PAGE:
The paper starts with an overall description of mining activities and definitions of formal and informal mining. The main section deals with key occupational risks and diseases. For many of these risks and diseases, much of the information is related to formal mining, as details about the informal mining sector are not recorded in national registers and the sector is not regulated. Generally, however, it is estimated that the working conditions and adverse impacts in informal mining are far worse than those in the formal mining sector due to an absence of facilities or culture for safety and health concerns, and little or no control and support by authorities. The final section considers issues of special importance for informal mining: women workers and child labour, and the impact of mining on the health of communities.

2. MINING

Extraction of minerals has been in existence since prehistoric time, in many parts of the world. Today, mining exists in most countries. Modern mining processes involve prospecting for ore, analysis of the sustainable profit potential of a proposed mine, extraction of the desired materials, preparation (including crushing, grinding, concentration and washing) of the extracted material and, finally, reclamation and rehabilitation of the land after the mine is closed. Mining techniques can be divided into two common excavation types: surface mining and underground mining.1

Commodities recovered by mining include metals, coal, oil shale, gemstones, limestone, dimension stone, rock salt, potash, gravel, and clay. Mining, in a wider sense, includes extraction of any non-renewable resource such as petroleum, natural gas, or even water.

In this paper, mining is referred to as either formal or informal mining. Formal mining belongs to the formal economy, where taxes are paid, registers are kept and the authorities exert control and provide support. Informal mining belongs to the informal economy, where there may be no employer, taxes are not paid, registers are not kept and contact with authorities is rare. In some countries informal mining is considered illegal but in most countries it is accepted, and in some countries it contributes greatly to exports. Sometimes, the terms artisanal and small-scale mining are used; artisanal mining being informal, while small-scale mining may be either formal or informal.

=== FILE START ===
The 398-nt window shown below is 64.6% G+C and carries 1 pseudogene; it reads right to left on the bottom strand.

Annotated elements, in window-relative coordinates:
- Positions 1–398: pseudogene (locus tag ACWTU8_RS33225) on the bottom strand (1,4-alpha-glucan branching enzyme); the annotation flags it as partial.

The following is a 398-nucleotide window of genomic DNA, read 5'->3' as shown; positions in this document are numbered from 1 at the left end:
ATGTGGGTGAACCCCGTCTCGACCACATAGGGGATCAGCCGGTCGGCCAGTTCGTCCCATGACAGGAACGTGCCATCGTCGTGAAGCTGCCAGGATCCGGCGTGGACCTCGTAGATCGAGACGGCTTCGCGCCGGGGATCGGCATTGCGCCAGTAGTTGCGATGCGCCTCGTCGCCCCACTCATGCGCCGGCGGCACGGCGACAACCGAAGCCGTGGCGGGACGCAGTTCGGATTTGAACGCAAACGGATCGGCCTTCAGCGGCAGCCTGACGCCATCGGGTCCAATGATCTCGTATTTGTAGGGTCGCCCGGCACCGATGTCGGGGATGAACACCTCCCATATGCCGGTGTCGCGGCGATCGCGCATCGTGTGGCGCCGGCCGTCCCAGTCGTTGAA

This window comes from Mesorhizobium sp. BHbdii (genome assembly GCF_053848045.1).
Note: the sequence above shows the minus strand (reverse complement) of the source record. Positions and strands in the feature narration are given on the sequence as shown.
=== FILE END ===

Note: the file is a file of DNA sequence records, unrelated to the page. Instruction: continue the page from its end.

In recent decades, industrial development has accelerated in many countries, including China and India, and this has had impacts all over the world. Rising demands for minerals have resulted in booming mining activities. Mining companies have increased employment and have had excellent financial performances. The number of people involved in informal mining has increased. That which is regarded as industrial development in some countries, however, may only result in the increase of primary production in other countries, because the product is exported and not used for manufacturing in the country of origin.

 

2.1 Mining in the formal economy

Mining companies can be classified by their size and financial capabilities. Major companies are considered to have adjusted annual mining-related revenue of more than US$500 million, with the financial capability to develop a major stand-alone mine. Intermediate companies have at least US$50 million in annual revenue but less than US$500 million. Junior companies rely on equity financing as their principal means of funding exploration. Junior companies are mainly pure exploration companies, but may also produce minimally, and have a revenue not exceeding US$50 million.2

The four major mineral mining commodities that provide the most revenue in the formal economy are coal, copper, iron ore and gold.3 Even though the debate on global warming is ongoing, coal fires the furnaces in many industries and contributes about 27% of the world’s total energy supply.4